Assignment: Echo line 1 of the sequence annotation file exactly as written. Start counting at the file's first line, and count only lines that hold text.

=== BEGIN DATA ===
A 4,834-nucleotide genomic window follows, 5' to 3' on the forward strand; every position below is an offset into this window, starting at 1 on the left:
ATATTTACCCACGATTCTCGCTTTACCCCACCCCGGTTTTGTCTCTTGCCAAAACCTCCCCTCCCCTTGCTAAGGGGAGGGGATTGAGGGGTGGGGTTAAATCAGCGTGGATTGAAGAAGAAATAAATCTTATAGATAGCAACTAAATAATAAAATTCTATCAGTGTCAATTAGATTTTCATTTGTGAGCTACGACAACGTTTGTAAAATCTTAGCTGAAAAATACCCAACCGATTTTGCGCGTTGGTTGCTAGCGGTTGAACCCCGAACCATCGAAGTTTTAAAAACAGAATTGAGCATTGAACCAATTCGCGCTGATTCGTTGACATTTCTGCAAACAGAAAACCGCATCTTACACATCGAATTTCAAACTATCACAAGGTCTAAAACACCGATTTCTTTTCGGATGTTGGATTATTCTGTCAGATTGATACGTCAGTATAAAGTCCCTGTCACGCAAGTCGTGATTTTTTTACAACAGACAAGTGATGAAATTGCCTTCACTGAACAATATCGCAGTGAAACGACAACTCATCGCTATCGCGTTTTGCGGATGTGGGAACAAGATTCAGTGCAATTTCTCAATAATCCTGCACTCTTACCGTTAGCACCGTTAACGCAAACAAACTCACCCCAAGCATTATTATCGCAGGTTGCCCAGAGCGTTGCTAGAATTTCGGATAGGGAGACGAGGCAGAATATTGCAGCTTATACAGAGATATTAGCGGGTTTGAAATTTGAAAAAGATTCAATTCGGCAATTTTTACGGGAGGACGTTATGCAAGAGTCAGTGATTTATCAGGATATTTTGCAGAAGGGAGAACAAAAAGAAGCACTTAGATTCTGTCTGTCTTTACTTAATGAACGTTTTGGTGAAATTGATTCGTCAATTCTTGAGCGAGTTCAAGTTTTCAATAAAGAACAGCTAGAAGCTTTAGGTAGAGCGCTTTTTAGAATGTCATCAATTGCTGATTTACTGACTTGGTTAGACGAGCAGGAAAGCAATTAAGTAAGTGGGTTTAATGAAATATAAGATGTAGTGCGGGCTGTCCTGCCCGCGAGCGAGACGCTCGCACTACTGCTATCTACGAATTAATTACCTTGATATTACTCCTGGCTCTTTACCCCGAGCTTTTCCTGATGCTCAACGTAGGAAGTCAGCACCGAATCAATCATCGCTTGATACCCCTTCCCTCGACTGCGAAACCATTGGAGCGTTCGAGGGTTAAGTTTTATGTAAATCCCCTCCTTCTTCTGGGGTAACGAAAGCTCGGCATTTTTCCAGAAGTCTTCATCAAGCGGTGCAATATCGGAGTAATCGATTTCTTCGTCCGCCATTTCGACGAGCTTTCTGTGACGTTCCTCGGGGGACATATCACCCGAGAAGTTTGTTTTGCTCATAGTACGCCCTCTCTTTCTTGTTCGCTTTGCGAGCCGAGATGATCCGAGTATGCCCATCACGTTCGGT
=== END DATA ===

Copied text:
A 4,834-nucleotide genomic window follows, 5' to 3' on the forward strand; every position below is an offset into this window, starting at 1 on the left: